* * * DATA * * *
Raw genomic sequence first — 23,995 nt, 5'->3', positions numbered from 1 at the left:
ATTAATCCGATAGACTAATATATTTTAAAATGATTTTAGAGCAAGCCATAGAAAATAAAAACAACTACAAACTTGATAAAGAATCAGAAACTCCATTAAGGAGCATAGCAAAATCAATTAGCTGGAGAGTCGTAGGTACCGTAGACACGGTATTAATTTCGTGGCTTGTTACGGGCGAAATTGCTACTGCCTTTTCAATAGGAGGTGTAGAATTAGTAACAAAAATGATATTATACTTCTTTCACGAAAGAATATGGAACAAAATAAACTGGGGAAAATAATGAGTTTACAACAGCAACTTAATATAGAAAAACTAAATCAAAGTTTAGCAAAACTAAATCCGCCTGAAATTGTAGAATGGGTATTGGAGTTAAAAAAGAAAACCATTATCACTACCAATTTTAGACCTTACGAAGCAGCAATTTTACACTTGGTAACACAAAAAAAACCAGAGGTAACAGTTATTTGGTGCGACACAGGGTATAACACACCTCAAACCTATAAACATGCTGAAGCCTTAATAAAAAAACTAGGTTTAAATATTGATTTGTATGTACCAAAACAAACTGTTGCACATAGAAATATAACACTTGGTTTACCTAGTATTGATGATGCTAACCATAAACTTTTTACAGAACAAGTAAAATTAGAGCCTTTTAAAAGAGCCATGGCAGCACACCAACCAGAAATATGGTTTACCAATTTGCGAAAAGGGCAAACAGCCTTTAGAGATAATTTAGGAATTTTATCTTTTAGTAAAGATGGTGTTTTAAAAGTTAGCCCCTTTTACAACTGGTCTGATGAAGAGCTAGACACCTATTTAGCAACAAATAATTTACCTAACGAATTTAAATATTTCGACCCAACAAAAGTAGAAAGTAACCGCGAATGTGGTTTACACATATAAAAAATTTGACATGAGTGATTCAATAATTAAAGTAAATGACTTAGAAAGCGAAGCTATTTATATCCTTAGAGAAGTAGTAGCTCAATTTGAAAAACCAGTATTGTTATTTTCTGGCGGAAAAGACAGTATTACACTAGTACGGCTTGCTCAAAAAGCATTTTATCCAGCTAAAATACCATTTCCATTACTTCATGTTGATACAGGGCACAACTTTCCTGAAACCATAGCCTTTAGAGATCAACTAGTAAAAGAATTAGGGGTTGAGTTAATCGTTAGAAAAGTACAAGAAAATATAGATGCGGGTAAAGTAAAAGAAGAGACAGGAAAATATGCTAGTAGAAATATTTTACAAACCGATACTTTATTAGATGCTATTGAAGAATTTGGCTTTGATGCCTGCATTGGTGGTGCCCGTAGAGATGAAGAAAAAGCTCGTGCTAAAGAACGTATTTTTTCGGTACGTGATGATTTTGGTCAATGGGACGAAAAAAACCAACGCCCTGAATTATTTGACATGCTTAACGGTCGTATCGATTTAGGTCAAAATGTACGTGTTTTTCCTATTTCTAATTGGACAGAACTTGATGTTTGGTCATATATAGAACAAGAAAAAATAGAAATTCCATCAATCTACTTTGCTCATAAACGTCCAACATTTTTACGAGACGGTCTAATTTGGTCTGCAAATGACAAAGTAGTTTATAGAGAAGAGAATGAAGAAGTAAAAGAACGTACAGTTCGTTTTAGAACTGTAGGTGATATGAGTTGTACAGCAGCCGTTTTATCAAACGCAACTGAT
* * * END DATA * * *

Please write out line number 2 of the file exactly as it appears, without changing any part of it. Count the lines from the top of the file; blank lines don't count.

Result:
ATTAATCCGATAGACTAATATATTTTAAAATGATTTTAGAGCAAGCCATAGAAAATAAAAACAACTACAAACTTGATAAAGAATCAGAAACTCCATTAAGGAGCATAGCAAAATCAATTAGCTGGAGAGTCGTAGGTACCGTAGACACGGTATTAATTTCGTGGCTTGTTACGGGCGAAATTGCTACTGCCTTTTCAATAGGAGGTGTAGAATTAGTAACAAAAATGATATTATACTTCTTTCACGAAAGAATATGGAACAAAATAAACTGGGGAAAATAATGAGTTTACAACAGCAACTTAATATAGAAAAACTAAATCAAAGTTTAGCAAAACTAAATCCGCCTGAAATTGTAGAATGGGTATTGGAGTTAAAAAAGAAAACCATTATCACTACCAATTTTAGACCTTACGAAGCAGCAATTTTACACTTGGTAACACAAAAAAAACCAGAGGTAACAGTTATTTGGTGCGACACAGGGTATAACACACCTCAAACCTATAAACATGCTGAAGCCTTAATAAAAAAACTAGGTTTAAATATTGATTTGTATGTACCAAAACAAACTGTTGCACATAGAAATATAACACTTGGTTTACCTAGTATTGATGATGCTAACCATAAACTTTTTACAGAACAAGTAAAATTAGAGCCTTTTAAAAGAGCCATGGCAGCACACCAACCAGAAATATGGTTTACCAATTTGCGAAAAGGGCAAACAGCCTTTAGAGATAATTTAGGAATTTTATCTTTTAGTAAAGATGGTGTTTTAAAAGTTAGCCCCTTTTACAACTGGTCTGATGAAGAGCTAGACACCTATTTAGCAACAAATAATTTACCTAACGAATTTAAATATTTCGACCCAACAAAAGTAGAAAGTAACCGCGAATGTGGTTTACACATATAAAAAATTTGACATGAGTGATTCAATAATTAAAGTAAATGACTTAGAAAGCGAAGCTATTTATATCCTTAGAGAAGTAGTAGCTCAATTTGAAAAACCAGTATTGTTATTTTCTGGCGGAAAAGACAGTATTACACTAGTACGGCTTGCTCAAAAAGCATTTTATCCAGCTAAAATACCATTTCCATTACTTCATGTTGATACAGGGCACAACTTTCCTGAAACCATAGCCTTTAGAGATCAACTAGTAAAAGAATTAGGGGTTGAGTTAATCGTTAGAAAAGTACAAGAAAATATAGATGCGGGTAAAGTAAAAGAAGAGACAGGAAAATATGCTAGTAGAAATATTTTACAAACCGATACTTTATTAGATGCTATTGAAGAATTTGGCTTTGATGCCTGCATTGGTGGTGCCCGTAGAGATGAAGAAAAAGCTCGTGCTAAAGAACGTATTTTTTCGGTACGTGATGATTTTGGTCAATGGGACGAAAAAAACCAACGCCCTGAATTATTTGACATGCTTAACGGTCGTATCGATTTAGGTCAAAATGTACGTGTTTTTCCTATTTCTAATTGGACAGAACTTGATGTTTGGTCATATATAGAACAAGAAAAAATAGAAATTCCATCAATCTACTTTGCTCATAAACGTCCAACATTTTTACGAGACGGTCTAATTTGGTCTGCAAATGACAAAGTAGTTTATAGAGAAGAGAATGAAGAAGTAAAAGAACGTACAGTTCGTTTTAGAACTGTAGGTGATATGAGTTGTACAGCAGCCGTTTTATCAAACGCAACTGAT